Research Brief I

Anita Gurumurthy
Nandini Chami
Deepti Bharthur
Publication Date

IT for Change

This paper summarises the key issues in the current digital governance scenario in India. It focuses on emerging technological practices in government and articulates the gaps in current legal-policy measures necessary to promote participatory democracy in the digital age.

There is, this brief argues, a new governance paradigm emerging, characterised by the rise of "governance by networks" and "rule by data". For example, given the socio-economic differences that play out in digital access and capabilities, the marginalised leave smaller data trails and are less vocal online. As a result of this, even in mature democracies, big data tends to be exclusionary. Shifts such as this turn to big data, say the authors, are marked by a hollowing out of the state, replacement of human functions in public administration by digital technologies, and networks where private actors are becoming part of government. "[P]assive, indirect interaction decoded from data cannot become a substitute for participatory and deliberative methods to shape government decision-making. Much of the 'how' and 'what' behind data-driven participation remains hidden in proprietary black boxes, belying the unlimited transparency promised to citizens through new governance paradigms."

The brief moves on to examine and interrogate the vision, design, and implementation of e-governance in India and the shift to a "digital by default" discourse in government. The authors point to new exclusions from welfare services; for instance, even though 95% of India's adult population has an Aadhaar card, and mobile penetration in rural households is over 67%, hardly 27% of villages have access to a bank within 5 kms. There is also a lack of a data commons roadmap. The much-publicised Smart Cities programme involves partnering with information technology (IT) companies and promoting a data-based solutionism, yet the guidelines underpinning the scheme make no reference to the need to ensure that civic data generated in the Smart City projects must be retained as a data commons and not appropriated/locked in by the IT vendor. The authors are also concerned about "the absence of meaningful cultures of citizen participation online" and observe that "[o]pen data efforts, despite the existence of the National Data Sharing and Accessibility Policy, have not been able to effectively open up access to information that can bring about real change on the ground." Finally, "Public Private Partnerships (PPPs) seem to be the preferred modus operandi in the emerging digitalised governance ecosystem. The result is a marketisation of governance functions, a process in which democratic accountability is completely compromised."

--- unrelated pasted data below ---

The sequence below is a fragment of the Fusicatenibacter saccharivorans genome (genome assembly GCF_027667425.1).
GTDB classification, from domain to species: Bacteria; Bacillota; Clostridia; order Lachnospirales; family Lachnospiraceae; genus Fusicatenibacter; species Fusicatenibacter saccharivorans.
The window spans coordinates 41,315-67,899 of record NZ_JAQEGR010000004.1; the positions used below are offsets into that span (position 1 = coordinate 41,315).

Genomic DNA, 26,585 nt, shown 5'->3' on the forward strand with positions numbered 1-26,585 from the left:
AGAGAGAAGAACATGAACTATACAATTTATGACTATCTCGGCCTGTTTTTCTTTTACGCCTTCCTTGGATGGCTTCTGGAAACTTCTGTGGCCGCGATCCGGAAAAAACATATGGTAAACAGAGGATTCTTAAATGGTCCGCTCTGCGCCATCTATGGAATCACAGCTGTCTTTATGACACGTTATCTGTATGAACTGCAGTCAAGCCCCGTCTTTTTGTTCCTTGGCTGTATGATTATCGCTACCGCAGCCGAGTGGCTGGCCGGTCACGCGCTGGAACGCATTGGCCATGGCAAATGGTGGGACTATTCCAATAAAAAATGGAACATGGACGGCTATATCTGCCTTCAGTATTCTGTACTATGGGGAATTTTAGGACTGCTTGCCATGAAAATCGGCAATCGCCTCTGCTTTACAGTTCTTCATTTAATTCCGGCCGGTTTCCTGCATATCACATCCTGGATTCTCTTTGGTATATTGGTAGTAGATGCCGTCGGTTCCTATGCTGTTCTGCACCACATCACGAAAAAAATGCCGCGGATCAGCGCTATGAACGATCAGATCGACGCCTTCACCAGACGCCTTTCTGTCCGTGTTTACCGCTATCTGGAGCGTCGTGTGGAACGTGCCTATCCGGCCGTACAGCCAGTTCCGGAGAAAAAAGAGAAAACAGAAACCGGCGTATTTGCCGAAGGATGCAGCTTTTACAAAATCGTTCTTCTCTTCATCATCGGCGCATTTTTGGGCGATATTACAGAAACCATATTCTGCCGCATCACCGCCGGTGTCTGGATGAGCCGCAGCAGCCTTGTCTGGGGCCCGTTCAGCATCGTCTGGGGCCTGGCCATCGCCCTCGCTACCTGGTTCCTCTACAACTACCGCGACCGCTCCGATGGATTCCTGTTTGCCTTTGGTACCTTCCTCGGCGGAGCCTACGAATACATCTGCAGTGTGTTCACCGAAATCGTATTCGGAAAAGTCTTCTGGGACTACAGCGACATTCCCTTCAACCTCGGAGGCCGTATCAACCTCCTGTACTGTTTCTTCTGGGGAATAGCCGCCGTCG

The resultant "crisis of governability" calls for new institutional mechanisms to protect and promote democratic values, as old ones are rendered inadequate. Reclaiming democracy in the digital age calls for action on many fronts:

  • Norm development for a digitalised public service delivery model that guarantees citizen rights.
  • Laws and protocols on data that cover privacy safeguards, transparency and accountability considerations (including open data practices), social ownership of data, and regulation of the data economy.
  • Rules and protocols for participatory and deliberative democracy, including digital rights of citizens.
  • Reigning in run-away "network governance" through legal-institutional mechanisms that check anti-democratic practices of private and public actors.

The brief concludes by raising a series of questions for democratic accountability and citizen empowerment in digital times raised by the policy research. For instance: "How should we rethink the right to participation in the digital age? What does it mean to extend this right to online spaces and what new guarantees and institutional safeguards are required?"

This research brief is part of the IT-for-Change-led Voice or Chatter? - a multi-country case study analysis about how ICT-mediated citizen engagement can be empowering for citizens and transformative for democratic governance outcomes. Voice or Chatter? was funded by Making All Voices Count.


OpenDocs from Institute of Development Studies (IDS), August 22 2017. Image credit: Deepti Bharthur